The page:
HR Leader logo
Stay connected.   Subscribe  to our newsletter

HR news round-up: Skills gaps, young entrepreneurs, and office wars

By Jack Campbell | |6 minute read

In this week’s round-up of HR news, the government has established institutes to help plug the skills gap. Meanwhile, a lack of young entrepreneurs is creating economic trouble, and the back-to-office war and retail recession rage.

New institutes to help plug skills gaps

As reported by the Australian Financial Review (AFR), just 3 per cent of Aussies believe the education system provides job-ready graduates, according to a study by the Australian Information Industry Association.


In response to this issue, the government announced the introduction of two institutes, which aim to provide training and education regarding technology and construction.

The institutes will form a partnership between TAFE NSW, Macquarie University, the University of Technology, and Microsoft. TAFE NSW’s chief strategy and commercial officer, Vik Naidoo, said the institutes are part of a four-year pilot funded by the NSW Department of Education designed to experiment with new education models.

With the pilot recently reaching its halfway mark, Mr Naidoo said most of those undertaking courses have been people looking to upskill, rather than undergraduates. “Most young people are very focused on traditional pathways of acquiring Australian qualifications as opposed to short courses,” he said.

The Institute of Applied Technology – Construction will open at Kingswood, in Sydney’s west, later in the year.

Young business

As discussed by The Courier Mail, younger Australians aren’t keen on starting their own business, which could spell trouble for the economy.

According to a report from Small Business Matters, there are half as many small-business owners under the age of 30 as there were in the 1970s. With small businesses contributing $500 billion to the economy each year, there are calls to encourage younger people to get into small business.

“We need to replenish and nurture the next generation of entrepreneurs, value self-employment and encourage and enable smaller enterprises and the livelihoods they make possible,” said Australian Small Business and Family Enterprise Ombudsman Bruce Billson.

“We need to understand why it is not as appealing as it perhaps should be for younger Australians to own a small business.”

This may be easier said than done, as the report found that 43 per cent of small businesses failed to make a profit, and three-quarters of the business owners took home less than the average wage.

“Taking on the responsibility of owning and running a small business can be inspired by a range of goals and motivations, an abundance of purpose and meaning and be rich with unpredictability of challenges and income. It can be a hard slog and not always be as rewarding as people might hope,” Mr Billson said.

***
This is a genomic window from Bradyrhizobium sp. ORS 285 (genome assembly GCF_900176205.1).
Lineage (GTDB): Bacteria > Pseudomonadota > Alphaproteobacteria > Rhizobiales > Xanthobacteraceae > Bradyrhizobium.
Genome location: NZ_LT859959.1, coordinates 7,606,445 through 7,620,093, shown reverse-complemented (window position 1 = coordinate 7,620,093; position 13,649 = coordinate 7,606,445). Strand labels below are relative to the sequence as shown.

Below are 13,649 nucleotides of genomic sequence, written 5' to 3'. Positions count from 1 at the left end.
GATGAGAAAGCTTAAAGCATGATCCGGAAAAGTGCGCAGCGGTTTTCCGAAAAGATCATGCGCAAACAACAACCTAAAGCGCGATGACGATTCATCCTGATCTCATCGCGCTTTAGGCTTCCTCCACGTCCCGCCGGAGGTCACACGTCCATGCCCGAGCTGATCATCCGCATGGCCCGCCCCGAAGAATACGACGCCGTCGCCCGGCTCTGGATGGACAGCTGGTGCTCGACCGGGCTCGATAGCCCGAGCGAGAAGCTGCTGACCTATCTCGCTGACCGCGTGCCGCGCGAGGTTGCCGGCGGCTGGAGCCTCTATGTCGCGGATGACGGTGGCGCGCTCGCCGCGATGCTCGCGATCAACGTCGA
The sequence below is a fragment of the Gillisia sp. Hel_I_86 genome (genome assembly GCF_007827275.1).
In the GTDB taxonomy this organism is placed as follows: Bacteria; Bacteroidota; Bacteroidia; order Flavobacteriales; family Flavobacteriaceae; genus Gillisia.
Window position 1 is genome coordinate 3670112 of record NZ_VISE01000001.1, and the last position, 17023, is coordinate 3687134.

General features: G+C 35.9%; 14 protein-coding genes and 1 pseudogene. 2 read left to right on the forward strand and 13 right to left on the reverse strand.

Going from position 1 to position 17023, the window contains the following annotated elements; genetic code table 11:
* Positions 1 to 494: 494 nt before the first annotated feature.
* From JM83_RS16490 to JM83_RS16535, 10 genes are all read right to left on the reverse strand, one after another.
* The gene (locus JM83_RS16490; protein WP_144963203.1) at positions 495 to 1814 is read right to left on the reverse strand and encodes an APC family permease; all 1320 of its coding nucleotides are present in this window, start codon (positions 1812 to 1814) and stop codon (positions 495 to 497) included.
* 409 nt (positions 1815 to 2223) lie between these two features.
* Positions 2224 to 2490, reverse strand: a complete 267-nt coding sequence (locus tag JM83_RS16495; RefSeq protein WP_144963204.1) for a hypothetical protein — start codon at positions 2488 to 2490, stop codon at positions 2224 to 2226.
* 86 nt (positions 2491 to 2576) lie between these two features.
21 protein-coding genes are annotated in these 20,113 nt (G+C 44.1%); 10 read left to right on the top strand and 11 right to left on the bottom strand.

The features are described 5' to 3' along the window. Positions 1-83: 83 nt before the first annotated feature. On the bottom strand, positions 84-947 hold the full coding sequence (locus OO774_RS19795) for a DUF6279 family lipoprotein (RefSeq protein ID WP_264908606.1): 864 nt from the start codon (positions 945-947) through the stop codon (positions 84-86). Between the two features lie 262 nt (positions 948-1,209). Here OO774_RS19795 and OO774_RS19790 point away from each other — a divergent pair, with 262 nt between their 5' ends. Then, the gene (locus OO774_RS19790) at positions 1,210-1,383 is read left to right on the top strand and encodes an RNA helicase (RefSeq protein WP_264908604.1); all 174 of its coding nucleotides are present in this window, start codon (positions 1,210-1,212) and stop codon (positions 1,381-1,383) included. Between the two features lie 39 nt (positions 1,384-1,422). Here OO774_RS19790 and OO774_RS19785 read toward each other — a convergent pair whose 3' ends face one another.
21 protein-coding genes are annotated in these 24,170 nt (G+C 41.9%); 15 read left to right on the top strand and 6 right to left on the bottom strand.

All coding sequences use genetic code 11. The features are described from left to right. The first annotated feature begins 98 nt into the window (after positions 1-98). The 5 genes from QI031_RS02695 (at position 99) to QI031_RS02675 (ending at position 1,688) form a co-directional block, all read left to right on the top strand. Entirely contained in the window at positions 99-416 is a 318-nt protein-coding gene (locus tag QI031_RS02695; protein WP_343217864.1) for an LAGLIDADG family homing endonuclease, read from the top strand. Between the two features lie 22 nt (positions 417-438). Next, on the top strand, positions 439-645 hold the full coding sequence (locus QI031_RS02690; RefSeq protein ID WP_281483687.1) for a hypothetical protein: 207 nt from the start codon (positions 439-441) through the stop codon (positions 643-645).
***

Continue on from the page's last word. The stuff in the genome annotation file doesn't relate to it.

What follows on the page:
Back-to-office war

There is a battle to get workers back in the office, and guess who’s winning? BBC said the employees are winning, as many are fighting back for their flexibility.

“Employees – not companies – still seem to be the ones dictating the return-to-office rules. In many cases, they’re ignoring calls to go in; meeting mandates with fierce pushback; and even causing staunch supporters of in-person work, like large financial institutions, to ease their demands,” said BBC.

However, BBC believes that employers will continue to roll out back-to-office mandates, and employees will continue to voice their concerns, resulting in a stalemate.

A happy medium may be to promote hybrid working, giving employees the choice to choose their onsite days while ensuring employers still get people turning up.

Retail recession

The Sydney Morning Herald published an article discussing the “retail recession”. This refers to companies’ profits declining as consumers aren’t spending like they usually do.

Harvey Norman was one company to be hit by this issue, as profits for this financial year are down 25 per cent.

Interest rate hikes are reportedly part of the issue, as people don’t have the money to spend. Inflation and the rising cost of living are also surely to blame as people struggle to find a balance.


Hybrid working

In a hybrid work environment, individuals are allowed to work from a different location occasionally but are still required to come into the office at least once a week. With the phrase "hybrid workplace," which denotes an office that may accommodate interactions between in-person and remote workers, "hybrid work" can also refer to a physical location.

Skills gap

A skills gap is the sum of the competencies that an employee or candidate possesses and those that are necessary to effectively complete the job requirements.

Jack Campbell

Jack Campbell

Jack is the editor at HR Leader.